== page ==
Intel’s Raj Puran, with YDreams’ Daniel Japiassu; VR Studios’ Chanel Summers; Dark Slope Studios’ Ben Unsworth, and DreamCraft Attractions’ Krystian Guevara at the location-based entertainment panel, September 22, 2018

Perhaps the most famous global IP that was on display at the show was from Taiwan’s Studio2 Animation, which debuted its VR series of shorts for the popular animated character Barkley the cat. The 6-minute block of 25 shorts marks a major move into VR for animated content; the Barkely feature film was a huge hit in mainland China and Taiwan in 2016.

Chris Pfaff, Grace Chuang, and Chiu Li Wei (Studio2 Animation) with Studio2’s Barkley the cat

Producers were quite evident at the show, and highlighted by back-to-back panels on Saturday afternoon, as Chris Pfaff led the ‘Producing in XR: What to Know Before Immersion’ panel, with Silverscreen Cinematics’ Jeff Olm; AWE Company’s Srinivas Krishna, and MediaCombo’s Michael Owen. The panel explored major AR and VR production techniques, as well as post-production considerations. A second panel, ‘Storytelling and Content Creation in VR/AR’ featured Observe Media’s Travis Cloyd; InspireVR’s John Penn; Vuze’s Jim Malcolm, and Cloudhead Games’ Denny Unger.

Michael Owen, from MediaCombo; Jeff Olm, from Silverscreen Cinematics; Chris Pfaff, from Chris Pfaff Tech Media, and Srinivas Krishna, from AWE Company, prior to, and on the ‘Producing in XR: What to Know Before Immersion’ panel, September 22, 2018

Michael Owen, Srinivas Krishna, Chris Pfaff, Travis Cloyd, and John Penn after their panels, September 22, 2018

Local Vancouver firms were quite visible, from Cognitive3D to Mythical City Games to Stambol Studios. Dark Slope Studios, based in Toronto, held a private event with its principals; the studio is creating location-based immersive entertainment and features an all-star cast of principals, including Raja Khanna, Ben Unsworth, and CJ Hervey.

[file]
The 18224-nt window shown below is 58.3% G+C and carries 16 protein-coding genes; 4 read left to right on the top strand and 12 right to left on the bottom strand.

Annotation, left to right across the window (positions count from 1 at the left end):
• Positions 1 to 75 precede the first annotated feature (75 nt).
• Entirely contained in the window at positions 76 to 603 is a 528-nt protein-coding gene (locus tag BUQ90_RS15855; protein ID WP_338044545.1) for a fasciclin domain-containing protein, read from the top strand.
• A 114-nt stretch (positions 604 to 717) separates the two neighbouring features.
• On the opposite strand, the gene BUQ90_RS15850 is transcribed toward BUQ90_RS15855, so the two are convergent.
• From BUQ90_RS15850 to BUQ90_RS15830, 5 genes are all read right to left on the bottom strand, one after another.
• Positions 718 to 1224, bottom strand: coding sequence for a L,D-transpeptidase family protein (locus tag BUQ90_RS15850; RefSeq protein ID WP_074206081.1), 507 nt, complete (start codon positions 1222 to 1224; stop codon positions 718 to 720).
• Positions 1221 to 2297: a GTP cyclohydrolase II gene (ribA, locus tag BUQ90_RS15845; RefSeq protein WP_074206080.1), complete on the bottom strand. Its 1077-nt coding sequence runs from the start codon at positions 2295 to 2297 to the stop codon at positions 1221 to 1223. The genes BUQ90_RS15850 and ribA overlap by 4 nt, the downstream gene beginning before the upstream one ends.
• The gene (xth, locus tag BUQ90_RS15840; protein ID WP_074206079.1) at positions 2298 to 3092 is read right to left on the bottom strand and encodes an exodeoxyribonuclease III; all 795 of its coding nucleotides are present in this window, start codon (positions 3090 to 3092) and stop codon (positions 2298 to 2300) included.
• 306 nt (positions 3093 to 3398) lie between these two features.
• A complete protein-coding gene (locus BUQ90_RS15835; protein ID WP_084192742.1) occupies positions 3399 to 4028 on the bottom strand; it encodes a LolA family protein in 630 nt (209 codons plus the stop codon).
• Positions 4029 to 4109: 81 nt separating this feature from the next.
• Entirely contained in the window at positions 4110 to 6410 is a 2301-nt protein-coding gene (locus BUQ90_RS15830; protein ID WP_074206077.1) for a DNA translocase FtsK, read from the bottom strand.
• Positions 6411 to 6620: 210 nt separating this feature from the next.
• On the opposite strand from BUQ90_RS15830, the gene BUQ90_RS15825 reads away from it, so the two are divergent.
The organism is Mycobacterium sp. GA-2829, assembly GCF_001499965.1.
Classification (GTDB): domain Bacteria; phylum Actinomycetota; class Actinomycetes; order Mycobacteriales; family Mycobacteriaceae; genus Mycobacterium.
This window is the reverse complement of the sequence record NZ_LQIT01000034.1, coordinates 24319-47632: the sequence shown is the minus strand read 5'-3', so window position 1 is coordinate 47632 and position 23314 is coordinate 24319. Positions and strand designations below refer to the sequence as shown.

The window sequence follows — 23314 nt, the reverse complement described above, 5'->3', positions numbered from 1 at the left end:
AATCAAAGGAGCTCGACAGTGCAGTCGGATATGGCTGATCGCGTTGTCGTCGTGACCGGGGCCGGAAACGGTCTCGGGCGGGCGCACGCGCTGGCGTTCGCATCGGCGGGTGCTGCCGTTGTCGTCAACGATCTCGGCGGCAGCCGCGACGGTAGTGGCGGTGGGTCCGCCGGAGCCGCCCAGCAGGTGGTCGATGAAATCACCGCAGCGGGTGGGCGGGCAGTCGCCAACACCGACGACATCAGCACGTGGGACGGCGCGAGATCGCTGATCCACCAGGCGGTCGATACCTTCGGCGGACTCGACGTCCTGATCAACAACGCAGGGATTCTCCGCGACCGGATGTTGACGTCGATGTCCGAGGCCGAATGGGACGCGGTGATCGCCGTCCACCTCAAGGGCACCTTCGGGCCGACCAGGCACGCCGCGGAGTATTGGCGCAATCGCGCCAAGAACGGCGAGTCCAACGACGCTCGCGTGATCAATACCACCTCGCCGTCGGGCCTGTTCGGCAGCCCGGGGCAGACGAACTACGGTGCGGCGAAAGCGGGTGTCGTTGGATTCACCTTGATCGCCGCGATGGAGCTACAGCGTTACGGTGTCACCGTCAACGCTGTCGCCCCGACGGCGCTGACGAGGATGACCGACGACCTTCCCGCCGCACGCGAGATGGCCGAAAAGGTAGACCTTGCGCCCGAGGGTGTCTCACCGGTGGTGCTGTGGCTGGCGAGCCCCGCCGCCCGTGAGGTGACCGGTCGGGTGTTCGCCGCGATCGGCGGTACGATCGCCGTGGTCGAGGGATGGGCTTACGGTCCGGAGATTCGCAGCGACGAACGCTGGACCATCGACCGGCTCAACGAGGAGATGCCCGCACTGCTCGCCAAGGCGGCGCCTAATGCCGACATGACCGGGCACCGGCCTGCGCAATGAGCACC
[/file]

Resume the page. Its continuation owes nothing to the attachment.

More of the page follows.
Raja Khanna, center, executive chairman of Dark Slope Studios, welcomes the audience at a private event, Tap & Barrel, Athlete’s Village, Vancouver, September 21, 2018

Of all the myriad experiences being demonstrated on platforms from Vive to Hololens to, yes, Magic Leap, perhaps the most compelling was YDreams’ ‘The Last Squad,’ produced with ArkaveVR. The 3-person VR shooter is an ideal arcade game, and is addictive in its graphical clarity, screen direction, and sheer entertainment value. As a sign of Vancouver’s attractiveness for the XR community, YDreams recently moved its company to the city. The BC Tech group put the final punctuation on the event by holding an after-party at The Cube, the 6,000-square foot co-working space that hosts a wide range of start-ups in the VR/AR space.

The Cube, scene of the after-party for the VR/AR Global Summit, Vancouver, September 22, 2018

Overall, the VR/AR Global Summit was an affirmation of what the VR/AR Global Association set out to accomplish when Nathan Pettyjohn and a few people started a truly global organization in 2015: bringing the immersive community together on a grand scale. This is still an industry in its early days, and yet even those who have been involved in it for decades see something new every day. So it was in Vancouver; another eye-opener for the immersive crowd.

Amar Dhaliwal, Atheer; Parm Sandhu, Telus, and Kris Kolo, executive director of the VR/AR Association